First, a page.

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Beppie, I think that even if a woman found herself able to stand up both against the potentially direct and physical threats to her celibacy, AND the cultural pressure to abandon it, her position within society would be severely damaged by such a decision. It's rather lose-lose. If a woman goes without marriage or sex for too long, then she is eventually considered a "prude", or viewed as though there is something "wrong" with her because she "can't get herself a man". Since value is judged to some level, in varying degrees depending upon area, by the male sexuality being "bestowed" upon a woman, it may be difficult for a woman to establish her own worth. The only times when prolonged celibacy seems to be acceptable is in instances where it is religious. (So really, if you don't want pregnancy risks... become a nun.)
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Beppie
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I agree, RedGoddess. Not sure that this came across in my post, but that was exactly what I was trying to imply with all those rhetorical questions. [Smile] Well put.
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kitka
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For the record - people form stereotypes of urban areas as easily as they do of rural ones.

but what if someone wanted to say no on EVERY single day?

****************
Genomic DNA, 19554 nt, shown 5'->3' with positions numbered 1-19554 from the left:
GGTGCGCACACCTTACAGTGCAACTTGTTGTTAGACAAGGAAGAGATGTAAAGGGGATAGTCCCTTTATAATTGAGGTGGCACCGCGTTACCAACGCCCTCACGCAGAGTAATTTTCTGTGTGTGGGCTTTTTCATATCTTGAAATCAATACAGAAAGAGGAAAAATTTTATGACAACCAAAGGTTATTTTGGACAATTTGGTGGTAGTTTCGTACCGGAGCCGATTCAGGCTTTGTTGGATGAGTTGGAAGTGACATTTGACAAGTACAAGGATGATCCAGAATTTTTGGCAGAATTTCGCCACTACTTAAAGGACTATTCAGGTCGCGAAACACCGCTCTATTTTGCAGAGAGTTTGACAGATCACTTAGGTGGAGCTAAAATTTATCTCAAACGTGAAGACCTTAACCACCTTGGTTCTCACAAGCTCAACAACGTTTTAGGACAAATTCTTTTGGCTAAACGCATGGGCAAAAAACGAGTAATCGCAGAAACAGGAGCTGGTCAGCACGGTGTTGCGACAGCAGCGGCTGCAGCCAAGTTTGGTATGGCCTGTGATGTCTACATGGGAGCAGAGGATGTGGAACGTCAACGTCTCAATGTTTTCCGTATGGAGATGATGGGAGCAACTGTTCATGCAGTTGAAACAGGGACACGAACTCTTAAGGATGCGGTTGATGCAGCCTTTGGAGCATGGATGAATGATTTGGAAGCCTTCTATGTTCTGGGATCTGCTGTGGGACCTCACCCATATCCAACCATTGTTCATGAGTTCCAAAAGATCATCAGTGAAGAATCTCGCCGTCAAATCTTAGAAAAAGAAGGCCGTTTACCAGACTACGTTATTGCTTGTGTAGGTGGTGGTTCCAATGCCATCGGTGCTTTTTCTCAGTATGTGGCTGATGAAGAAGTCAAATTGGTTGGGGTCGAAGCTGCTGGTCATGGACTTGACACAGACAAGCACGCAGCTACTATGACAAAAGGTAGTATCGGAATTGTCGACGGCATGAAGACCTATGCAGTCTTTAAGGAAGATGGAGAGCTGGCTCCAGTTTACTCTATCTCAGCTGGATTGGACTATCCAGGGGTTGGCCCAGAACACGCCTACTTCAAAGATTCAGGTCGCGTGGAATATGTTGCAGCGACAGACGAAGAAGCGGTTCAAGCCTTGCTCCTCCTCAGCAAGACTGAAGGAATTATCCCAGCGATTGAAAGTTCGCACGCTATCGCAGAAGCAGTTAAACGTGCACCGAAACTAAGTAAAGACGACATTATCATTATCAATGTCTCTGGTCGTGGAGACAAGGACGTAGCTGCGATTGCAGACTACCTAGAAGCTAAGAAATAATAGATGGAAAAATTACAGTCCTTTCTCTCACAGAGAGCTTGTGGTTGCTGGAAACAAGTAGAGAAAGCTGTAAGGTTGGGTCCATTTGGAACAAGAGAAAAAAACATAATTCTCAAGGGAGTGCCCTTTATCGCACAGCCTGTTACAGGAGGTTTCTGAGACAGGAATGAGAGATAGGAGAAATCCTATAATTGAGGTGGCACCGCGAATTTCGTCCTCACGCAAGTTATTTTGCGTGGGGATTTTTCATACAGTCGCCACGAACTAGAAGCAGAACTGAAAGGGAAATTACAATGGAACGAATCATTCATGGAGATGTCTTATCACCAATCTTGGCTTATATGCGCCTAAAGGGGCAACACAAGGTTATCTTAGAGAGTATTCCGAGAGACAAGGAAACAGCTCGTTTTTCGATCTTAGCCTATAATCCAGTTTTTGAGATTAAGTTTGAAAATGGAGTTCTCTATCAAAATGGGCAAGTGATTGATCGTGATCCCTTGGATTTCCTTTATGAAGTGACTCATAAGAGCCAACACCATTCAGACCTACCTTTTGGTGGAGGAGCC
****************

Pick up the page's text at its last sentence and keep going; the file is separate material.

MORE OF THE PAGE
This scenario was exactly what I had in mind when I wrote "culturally supported" (and per the Lysistrata reference).

Beppie's absolutely right that, regardless of political/religious/cultural beliefs, or locative place, rural or urban, or a dating or married relationship... most men EXPECT women to have intercourse, and many women do not feel secure in delaying intercourse until a junction where they feel ready. Yes, a lot of women delay intercourse, but with what degree of certainty?

difficult for a woman to establish her own worth

Yes - especially outside of the rubric of sexuality and gendered expectations.
As long as they're denied (male) privilege, women have to fight uphill in order to protect their interests.

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Heather
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Heck, most WOMEN expect women to have intercourse with men. If you spend any decent amount of time with women of various ages/generations and some real diversity, and discuss these sorts of issues, good luck if you can find more than a few who either don't expect other women to do so, or who haven't had a mother, grandmother, woman they worked with, friend, aunt, sister, you name it, who haven't sent the message, often overtly, that it is reasonable to be expected to regularly have intercourse when a woman is partnered with a man, period, and usually based on the man's wants first.

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Heather Corinna, Executive Director & Founder, Scarleteen
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Never doubt that a small group of thoughtful, committed citizens can change the world. Indeed, it is the only thing that ever has. - Margaret Mead

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kitka
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Yeah... and that expectation raises my hackles, particularly when it comes to the initial stages of dating. If I want to wait, then I'm going to. But guys (especially younger ones?) perceive this as manipulation.
I wish there were more women who ignored those expectations, which might change men's minds in turn.